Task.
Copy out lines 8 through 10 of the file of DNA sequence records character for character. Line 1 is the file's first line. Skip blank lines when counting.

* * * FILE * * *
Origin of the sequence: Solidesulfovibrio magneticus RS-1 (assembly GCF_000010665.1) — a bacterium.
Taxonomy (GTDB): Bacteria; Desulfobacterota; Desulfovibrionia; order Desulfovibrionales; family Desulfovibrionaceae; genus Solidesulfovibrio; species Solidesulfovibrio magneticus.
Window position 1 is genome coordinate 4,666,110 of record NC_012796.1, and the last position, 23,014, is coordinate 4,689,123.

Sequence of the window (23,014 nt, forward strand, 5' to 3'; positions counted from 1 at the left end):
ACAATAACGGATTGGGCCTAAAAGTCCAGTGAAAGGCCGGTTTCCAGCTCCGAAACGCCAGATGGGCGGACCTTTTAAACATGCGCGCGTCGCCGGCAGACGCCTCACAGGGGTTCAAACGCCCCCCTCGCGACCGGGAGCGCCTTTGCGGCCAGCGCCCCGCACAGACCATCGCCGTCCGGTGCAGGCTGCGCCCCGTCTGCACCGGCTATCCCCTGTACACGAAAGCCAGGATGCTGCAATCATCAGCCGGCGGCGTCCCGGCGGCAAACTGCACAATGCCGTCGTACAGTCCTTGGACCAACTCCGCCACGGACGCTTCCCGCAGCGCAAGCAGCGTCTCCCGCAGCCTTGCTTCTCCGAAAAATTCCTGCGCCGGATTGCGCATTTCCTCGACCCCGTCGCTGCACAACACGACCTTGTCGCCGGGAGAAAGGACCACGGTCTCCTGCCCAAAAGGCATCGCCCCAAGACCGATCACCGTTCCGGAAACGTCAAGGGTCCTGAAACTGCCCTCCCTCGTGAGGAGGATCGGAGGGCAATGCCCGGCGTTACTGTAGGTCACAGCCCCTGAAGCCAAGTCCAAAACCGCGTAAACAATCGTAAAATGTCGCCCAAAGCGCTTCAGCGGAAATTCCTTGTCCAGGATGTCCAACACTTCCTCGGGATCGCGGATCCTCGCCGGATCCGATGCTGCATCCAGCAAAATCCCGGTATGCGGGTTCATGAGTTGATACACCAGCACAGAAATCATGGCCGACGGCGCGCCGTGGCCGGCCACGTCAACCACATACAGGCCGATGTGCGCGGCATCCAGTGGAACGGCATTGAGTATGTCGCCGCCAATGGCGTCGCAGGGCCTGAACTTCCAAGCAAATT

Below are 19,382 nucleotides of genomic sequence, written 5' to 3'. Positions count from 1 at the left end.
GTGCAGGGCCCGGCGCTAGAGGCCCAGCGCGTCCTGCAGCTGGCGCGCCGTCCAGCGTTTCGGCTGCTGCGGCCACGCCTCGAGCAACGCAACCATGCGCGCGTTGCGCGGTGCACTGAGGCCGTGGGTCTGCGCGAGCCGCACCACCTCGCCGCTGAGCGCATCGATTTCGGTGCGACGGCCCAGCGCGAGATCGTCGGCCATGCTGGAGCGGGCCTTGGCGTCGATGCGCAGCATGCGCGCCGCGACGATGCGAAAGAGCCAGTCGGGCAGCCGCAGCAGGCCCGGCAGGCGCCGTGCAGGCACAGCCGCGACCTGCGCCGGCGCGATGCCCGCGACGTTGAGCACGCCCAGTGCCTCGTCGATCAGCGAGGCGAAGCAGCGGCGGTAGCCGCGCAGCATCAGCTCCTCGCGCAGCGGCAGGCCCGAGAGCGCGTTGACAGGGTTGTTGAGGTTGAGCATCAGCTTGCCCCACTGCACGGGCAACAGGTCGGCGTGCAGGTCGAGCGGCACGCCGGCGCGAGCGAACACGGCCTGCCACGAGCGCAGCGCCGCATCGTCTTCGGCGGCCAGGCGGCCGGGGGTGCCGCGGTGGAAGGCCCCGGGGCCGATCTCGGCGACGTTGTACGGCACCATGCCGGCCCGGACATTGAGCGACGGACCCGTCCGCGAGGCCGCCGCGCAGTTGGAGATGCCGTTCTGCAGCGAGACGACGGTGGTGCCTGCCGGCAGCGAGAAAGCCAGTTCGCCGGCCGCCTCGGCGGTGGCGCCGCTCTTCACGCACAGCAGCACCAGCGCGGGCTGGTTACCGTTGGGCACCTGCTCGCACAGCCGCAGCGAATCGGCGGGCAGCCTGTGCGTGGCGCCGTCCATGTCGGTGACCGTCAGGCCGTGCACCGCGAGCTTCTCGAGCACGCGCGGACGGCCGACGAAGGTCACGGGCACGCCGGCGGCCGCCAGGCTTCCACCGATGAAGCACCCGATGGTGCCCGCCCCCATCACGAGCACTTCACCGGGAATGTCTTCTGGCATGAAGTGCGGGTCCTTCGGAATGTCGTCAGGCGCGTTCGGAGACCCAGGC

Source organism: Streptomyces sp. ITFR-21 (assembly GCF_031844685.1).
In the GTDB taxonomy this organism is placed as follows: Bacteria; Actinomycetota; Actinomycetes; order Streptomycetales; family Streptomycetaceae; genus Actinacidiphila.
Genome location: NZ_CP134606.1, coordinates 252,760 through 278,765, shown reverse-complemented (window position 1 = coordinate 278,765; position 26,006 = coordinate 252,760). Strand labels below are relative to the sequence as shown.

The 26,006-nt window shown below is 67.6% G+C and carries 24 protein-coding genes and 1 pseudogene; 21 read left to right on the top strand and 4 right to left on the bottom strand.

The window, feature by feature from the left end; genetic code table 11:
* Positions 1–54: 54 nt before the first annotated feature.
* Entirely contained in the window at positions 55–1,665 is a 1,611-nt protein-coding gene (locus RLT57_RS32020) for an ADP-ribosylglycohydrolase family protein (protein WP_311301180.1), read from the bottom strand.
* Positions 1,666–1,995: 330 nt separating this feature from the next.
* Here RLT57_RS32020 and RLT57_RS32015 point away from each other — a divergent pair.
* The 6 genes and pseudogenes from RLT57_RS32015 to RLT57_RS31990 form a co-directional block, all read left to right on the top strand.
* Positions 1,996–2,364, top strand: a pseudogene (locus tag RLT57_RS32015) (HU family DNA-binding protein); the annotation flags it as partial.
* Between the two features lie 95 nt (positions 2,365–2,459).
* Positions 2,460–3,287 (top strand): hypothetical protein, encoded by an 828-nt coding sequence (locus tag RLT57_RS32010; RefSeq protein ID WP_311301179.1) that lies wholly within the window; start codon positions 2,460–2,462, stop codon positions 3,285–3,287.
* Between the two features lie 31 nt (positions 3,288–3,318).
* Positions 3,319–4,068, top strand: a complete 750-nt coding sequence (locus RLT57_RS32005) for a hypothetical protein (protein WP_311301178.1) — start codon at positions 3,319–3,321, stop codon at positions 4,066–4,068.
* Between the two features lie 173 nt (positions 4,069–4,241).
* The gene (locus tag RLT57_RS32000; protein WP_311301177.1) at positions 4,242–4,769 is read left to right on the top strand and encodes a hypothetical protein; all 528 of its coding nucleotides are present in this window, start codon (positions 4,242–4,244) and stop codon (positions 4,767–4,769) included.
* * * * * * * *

Source organism: Streptomyces sp. ITFR-21 (assembly GCF_031844685.1).
In the GTDB taxonomy this organism is placed as follows: Bacteria; Actinomycetota; Actinomycetes; order Streptomycetales; family Streptomycetaceae; genus Actinacidiphila.
Genome location: NZ_CP134606.1, coordinates 252,760 through 278,765, shown reverse-complemented (window position 1 = coordinate 278,765; position 26,006 = coordinate 252,760). Strand labels below are relative to the sequence as shown.